Rábanos Radiactivos number 50
Written by Fred Patten, and published on the LASFS Rex Rotary, September 30, 1965. Intended for Apa L, Fiftieth Distribution, LASFS Meeting no. 1468, September 30, 1965. Address: 1825 Greenfield Avenue, Los Angeles, California, 90025. Phone: GRanite 3-6321.
Cleveland in 1966! Los Angeles in 1968! Salamander Press #127.


Al opened the front door to leave for work this morning, and in fell an air-mail, special-delivery package with the missing two pages of this week's maLAise. (The first two pages had come Tuesday.) With them was a note from Ted White, which in part said,

"Tom Gilbert has resigned as Agent for me, and I am for the nonce presuming upon you by enclosing five envelopes return addressed to me, and a check for $5.00. I am leery of putting stamps on an envelope when I can't be sure of the size of any given mlg, but otherwise they're ready to be mailed, and the check should more than cover the cost of 1st Class pstg on the enclosed five envelopes -- unless we start having Huge mlgs again."

My first reaction on reading this is, What Has Happened To Tom Gilbert? He's already stopped coming to the Meetings to get a Dist'n -- and you all know what a Completist he is on those -- and now he's resigned the last of his Agenting posts. (I'm presuming he's also resigned as Agent for Dave Van Arnam, since Dave also sent me his stuff this week.) It sorta looks as thought Tom has completely gone gafia! I sure hope not; even when he's not putting eight pages with justified right-hand margins through Apa L, he's a valuable and enjoyable member of the club. Tom Gilbert, come back!

As to the $5 for postage; well, okay, this time. The way I've been handling my end of Agenting is to pick up copies of the Dist'n for Shaw, White, Lupoff, or whoever I'm collecting for that week, bring them home and stuff them in the pre-addressed and stamped envelopes, then drop 'em in the mailbox in front of the Library when I go to work next morning. (As this is in the heart of the Civic Center downtown, there's fast mail pickup and handling, which is why Dave Van Arnam got his copy so fast.) This is presupposing that I don't have to carry a bunch of loose stamps around with me, and hunt up a mail scale to find out how much the Dist'n's gonna cost in postage this week; all of which is more work than I care to get involved in. (Besides which, there's all those rates to figure out; Dave wants his Dist'n air-mailed so he'll get it immediately, while Lupoff would rather save money & get his at Educational Matter rates, and Ted wants his at 1st Class...) As it is, I'll probably just slap 50¢ in postage on each of Ted's five envelopes and let it go at that. I can see how Ted wouldn't want to waste money on too much postage for a small Dist'n, but 50¢ seems to be a good minimum -- at least, all the fans I'm Agenting for who stamp their own envelopes at 1st Class rates -- Porter & Shaw -- put 50¢ on, so I presume they find this satisfactory. [N.B. I start my new job at the USC Library tomorrow, and I don't have the slightest idea what the postal facilities are like there. However, I'd imagine that most of you will probably be getting your Dist'ns at least a day later than they have been arriving.]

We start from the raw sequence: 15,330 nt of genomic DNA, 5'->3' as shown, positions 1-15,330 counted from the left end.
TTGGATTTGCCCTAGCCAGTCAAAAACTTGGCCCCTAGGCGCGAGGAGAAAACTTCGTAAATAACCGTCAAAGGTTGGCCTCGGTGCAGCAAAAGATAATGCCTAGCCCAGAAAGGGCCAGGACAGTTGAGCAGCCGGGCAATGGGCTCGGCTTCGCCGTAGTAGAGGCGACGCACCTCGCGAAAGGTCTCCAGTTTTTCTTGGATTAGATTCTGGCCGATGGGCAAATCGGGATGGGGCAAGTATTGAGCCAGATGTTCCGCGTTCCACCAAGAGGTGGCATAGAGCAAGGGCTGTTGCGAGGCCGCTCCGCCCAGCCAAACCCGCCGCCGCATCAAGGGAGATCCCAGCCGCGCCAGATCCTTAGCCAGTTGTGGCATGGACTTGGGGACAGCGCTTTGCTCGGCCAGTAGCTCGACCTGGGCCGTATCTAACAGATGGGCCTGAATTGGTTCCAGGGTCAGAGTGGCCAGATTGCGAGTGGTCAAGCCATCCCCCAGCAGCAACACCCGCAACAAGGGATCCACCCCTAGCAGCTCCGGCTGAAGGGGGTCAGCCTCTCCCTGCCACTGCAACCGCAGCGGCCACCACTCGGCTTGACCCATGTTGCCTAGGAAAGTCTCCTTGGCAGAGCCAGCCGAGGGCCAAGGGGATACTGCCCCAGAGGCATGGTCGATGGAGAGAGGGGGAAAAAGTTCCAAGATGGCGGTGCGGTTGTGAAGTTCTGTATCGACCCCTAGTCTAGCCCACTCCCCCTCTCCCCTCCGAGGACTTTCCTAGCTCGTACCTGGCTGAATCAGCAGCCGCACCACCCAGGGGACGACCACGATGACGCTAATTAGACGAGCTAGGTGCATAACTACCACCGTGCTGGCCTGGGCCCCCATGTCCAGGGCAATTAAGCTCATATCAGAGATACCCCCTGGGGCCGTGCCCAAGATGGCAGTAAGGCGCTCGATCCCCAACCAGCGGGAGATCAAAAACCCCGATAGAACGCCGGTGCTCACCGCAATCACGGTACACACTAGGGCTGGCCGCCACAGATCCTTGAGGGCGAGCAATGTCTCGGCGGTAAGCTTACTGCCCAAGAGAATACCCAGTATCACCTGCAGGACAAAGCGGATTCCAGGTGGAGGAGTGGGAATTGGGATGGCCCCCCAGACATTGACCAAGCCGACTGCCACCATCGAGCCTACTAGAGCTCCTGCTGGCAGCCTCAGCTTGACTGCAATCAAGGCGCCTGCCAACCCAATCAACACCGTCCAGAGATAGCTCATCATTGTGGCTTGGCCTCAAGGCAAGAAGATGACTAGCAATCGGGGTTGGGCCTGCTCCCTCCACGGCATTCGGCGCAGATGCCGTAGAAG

The new school season is now under way, and it looks as though Apa L is back up to its old pre-Summer Vacation page level. Jay Freeman is back (hooray!), and John Hartmann is once again helping us collate the Dist'n. In fact, between the number of contributors in the Dist'n last week, and the number of attendees contributing work in collating the Dist'n, running off the ToC, etc. (Fitch, Hartmann, Alderson, Baker, etc.), we had less than five copies left to give to the other LASFS attendees. With a growing attendance, we are not going to be able to recruit any new out-of-town members to "replace" Len Bailes, as has been suggested. I seem to recall saying "no more out-of-town members" some time, in fact, and Milt Stevens went ahead and brought in Lon Atkins & Al Scott anyway. Well, no more. As for Barry Gold, he can go on to his heart's content talking his mundane friends who know nothing about the club and care even less, into writing a page or so on anything at all so he can publish it and get a Dist'n for them. He ain't gonna get one, gang. Go ahead and revive Apa C (or "G"), Barry; we can't think much less of you than we do now.